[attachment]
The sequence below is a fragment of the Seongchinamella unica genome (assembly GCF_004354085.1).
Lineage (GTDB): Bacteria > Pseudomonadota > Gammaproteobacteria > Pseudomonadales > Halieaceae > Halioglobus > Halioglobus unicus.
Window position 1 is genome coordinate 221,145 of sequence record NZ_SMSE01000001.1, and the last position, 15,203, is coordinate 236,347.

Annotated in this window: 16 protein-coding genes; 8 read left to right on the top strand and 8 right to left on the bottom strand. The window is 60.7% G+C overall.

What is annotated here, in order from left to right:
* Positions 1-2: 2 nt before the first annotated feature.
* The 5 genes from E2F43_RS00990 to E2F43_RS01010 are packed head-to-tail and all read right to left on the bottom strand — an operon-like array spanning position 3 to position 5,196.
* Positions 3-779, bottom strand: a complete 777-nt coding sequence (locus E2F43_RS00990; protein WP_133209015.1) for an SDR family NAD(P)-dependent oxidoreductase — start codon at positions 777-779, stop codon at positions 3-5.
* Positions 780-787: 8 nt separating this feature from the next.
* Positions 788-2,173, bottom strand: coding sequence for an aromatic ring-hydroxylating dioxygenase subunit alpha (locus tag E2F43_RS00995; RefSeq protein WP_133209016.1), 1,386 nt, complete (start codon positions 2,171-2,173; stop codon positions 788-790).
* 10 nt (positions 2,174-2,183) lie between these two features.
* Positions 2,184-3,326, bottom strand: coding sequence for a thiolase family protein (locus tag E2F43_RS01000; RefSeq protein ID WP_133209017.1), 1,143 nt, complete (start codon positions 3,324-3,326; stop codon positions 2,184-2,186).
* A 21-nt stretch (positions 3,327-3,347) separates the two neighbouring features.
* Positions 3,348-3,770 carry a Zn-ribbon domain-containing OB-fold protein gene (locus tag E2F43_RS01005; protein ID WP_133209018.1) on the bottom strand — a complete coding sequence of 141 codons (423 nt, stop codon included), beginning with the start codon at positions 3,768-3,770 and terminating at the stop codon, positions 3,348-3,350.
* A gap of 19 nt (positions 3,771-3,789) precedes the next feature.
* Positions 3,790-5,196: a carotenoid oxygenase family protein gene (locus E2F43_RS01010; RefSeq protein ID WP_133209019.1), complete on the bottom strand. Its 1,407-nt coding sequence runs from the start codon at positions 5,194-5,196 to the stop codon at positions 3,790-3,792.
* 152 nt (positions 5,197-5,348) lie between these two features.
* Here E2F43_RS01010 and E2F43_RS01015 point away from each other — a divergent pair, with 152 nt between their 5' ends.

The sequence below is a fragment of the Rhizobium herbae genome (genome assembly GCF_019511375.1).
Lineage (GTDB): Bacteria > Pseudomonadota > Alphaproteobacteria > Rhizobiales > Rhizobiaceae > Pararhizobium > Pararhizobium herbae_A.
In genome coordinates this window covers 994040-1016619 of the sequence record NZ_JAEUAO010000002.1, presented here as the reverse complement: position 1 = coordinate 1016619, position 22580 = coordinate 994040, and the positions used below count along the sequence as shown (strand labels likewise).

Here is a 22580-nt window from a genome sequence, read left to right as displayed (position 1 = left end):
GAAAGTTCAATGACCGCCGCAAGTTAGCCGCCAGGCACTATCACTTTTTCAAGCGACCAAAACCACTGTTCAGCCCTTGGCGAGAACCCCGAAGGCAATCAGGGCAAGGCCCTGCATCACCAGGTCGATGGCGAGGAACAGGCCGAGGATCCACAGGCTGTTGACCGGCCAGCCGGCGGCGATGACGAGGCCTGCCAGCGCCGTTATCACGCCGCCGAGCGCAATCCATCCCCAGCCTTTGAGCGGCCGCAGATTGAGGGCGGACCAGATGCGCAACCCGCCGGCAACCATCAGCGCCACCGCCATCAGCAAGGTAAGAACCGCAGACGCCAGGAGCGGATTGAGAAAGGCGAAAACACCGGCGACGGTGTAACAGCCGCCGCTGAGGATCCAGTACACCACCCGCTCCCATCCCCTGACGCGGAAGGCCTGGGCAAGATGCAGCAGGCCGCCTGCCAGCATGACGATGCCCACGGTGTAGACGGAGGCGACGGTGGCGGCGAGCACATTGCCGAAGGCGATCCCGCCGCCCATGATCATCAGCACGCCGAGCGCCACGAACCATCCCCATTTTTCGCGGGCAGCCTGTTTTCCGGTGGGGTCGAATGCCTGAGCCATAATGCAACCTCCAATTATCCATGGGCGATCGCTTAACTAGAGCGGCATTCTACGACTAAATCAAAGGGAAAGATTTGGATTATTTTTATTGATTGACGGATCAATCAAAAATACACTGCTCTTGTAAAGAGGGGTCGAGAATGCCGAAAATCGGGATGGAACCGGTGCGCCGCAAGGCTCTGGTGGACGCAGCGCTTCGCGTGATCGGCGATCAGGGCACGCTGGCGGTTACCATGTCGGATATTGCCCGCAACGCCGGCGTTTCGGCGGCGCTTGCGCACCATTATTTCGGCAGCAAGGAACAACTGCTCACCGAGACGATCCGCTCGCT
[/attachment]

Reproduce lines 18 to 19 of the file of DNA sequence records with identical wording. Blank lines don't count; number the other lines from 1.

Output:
* Here E2F43_RS01010 and E2F43_RS01015 point away from each other — a divergent pair, with 152 nt between their 5' ends.

The sequence below is a fragment of the Rhizobium herbae genome (genome assembly GCF_019511375.1).